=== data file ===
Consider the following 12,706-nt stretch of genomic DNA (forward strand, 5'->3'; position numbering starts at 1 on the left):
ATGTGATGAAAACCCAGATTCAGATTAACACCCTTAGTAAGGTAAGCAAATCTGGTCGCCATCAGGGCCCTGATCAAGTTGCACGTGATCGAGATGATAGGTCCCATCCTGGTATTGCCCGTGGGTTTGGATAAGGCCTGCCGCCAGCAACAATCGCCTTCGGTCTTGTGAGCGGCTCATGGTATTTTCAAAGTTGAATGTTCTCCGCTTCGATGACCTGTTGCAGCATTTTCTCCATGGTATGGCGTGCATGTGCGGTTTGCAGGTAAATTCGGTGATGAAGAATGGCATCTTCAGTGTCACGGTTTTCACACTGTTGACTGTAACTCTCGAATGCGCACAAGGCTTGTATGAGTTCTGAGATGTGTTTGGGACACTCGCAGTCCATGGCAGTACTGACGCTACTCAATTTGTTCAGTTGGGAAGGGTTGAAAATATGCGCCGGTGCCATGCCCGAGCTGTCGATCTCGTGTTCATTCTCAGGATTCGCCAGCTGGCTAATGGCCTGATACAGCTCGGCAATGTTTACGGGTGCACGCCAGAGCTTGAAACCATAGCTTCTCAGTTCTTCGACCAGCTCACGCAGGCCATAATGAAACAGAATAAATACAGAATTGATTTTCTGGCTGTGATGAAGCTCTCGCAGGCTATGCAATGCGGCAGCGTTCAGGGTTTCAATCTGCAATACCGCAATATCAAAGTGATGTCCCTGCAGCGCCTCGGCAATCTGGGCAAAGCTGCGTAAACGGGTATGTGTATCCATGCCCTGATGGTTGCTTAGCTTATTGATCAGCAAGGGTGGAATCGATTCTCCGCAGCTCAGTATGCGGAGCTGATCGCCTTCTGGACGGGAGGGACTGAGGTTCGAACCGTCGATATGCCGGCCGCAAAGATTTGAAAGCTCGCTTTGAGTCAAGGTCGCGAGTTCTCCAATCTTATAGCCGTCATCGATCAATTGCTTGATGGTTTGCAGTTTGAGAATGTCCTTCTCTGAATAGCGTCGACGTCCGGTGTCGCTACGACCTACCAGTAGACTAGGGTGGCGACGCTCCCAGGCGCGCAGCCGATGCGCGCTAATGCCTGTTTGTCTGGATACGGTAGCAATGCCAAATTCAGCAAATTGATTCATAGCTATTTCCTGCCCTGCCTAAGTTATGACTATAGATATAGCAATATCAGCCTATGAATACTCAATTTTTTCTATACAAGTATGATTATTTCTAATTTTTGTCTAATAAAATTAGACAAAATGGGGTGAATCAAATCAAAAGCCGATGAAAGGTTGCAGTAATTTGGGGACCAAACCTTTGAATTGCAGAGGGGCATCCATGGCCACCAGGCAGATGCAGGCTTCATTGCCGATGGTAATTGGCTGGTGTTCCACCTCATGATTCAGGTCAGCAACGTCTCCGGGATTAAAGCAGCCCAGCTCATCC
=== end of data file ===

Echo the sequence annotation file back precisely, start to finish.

Consider the following 12,706-nt stretch of genomic DNA (forward strand, 5'->3'; position numbering starts at 1 on the left):
ATGTGATGAAAACCCAGATTCAGATTAACACCCTTAGTAAGGTAAGCAAATCTGGTCGCCATCAGGGCCCTGATCAAGTTGCACGTGATCGAGATGATAGGTCCCATCCTGGTATTGCCCGTGGGTTTGGATAAGGCCTGCCGCCAGCAACAATCGCCTTCGGTCTTGTGAGCGGCTCATGGTATTTTCAAAGTTGAATGTTCTCCGCTTCGATGACCTGTTGCAGCATTTTCTCCATGGTATGGCGTGCATGTGCGGTTTGCAGGTAAATTCGGTGATGAAGAATGGCATCTTCAGTGTCACGGTTTTCACACTGTTGACTGTAACTCTCGAATGCGCACAAGGCTTGTATGAGTTCTGAGATGTGTTTGGGACACTCGCAGTCCATGGCAGTACTGACGCTACTCAATTTGTTCAGTTGGGAAGGGTTGAAAATATGCGCCGGTGCCATGCCCGAGCTGTCGATCTCGTGTTCATTCTCAGGATTCGCCAGCTGGCTAATGGCCTGATACAGCTCGGCAATGTTTACGGGTGCACGCCAGAGCTTGAAACCATAGCTTCTCAGTTCTTCGACCAGCTCACGCAGGCCATAATGAAACAGAATAAATACAGAATTGATTTTCTGGCTGTGATGAAGCTCTCGCAGGCTATGCAATGCGGCAGCGTTCAGGGTTTCAATCTGCAATACCGCAATATCAAAGTGATGTCCCTGCAGCGCCTCGGCAATCTGGGCAAAGCTGCGTAAACGGGTATGTGTATCCATGCCCTGATGGTTGCTTAGCTTATTGATCAGCAAGGGTGGAATCGATTCTCCGCAGCTCAGTATGCGGAGCTGATCGCCTTCTGGACGGGAGGGACTGAGGTTCGAACCGTCGATATGCCGGCCGCAAAGATTTGAAAGCTCGCTTTGAGTCAAGGTCGCGAGTTCTCCAATCTTATAGCCGTCATCGATCAATTGCTTGATGGTTTGCAGTTTGAGAATGTCCTTCTCTGAATAGCGTCGACGTCCGGTGTCGCTACGACCTACCAGTAGACTAGGGTGGCGACGCTCCCAGGCGCGCAGCCGATGCGCGCTAATGCCTGTTTGTCTGGATACGGTAGCAATGCCAAATTCAGCAAATTGATTCATAGCTATTTCCTGCCCTGCCTAAGTTATGACTATAGATATAGCAATATCAGCCTATGAATACTCAATTTTTTCTATACAAGTATGATTATTTCTAATTTTTGTCTAATAAAATTAGACAAAATGGGGTGAATCAAATCAAAAGCCGATGAAAGGTTGCAGTAATTTGGGGACCAAACCTTTGAATTGCAGAGGGGCATCCATGGCCACCAGGCAGATGCAGGCTTCATTGCCGATGGTAATTGGCTGGTGTTCCACCTCATGATTCAGGTCAGCAACGTCTCCGGGATTAAAGCAGCCCAGCTCATCC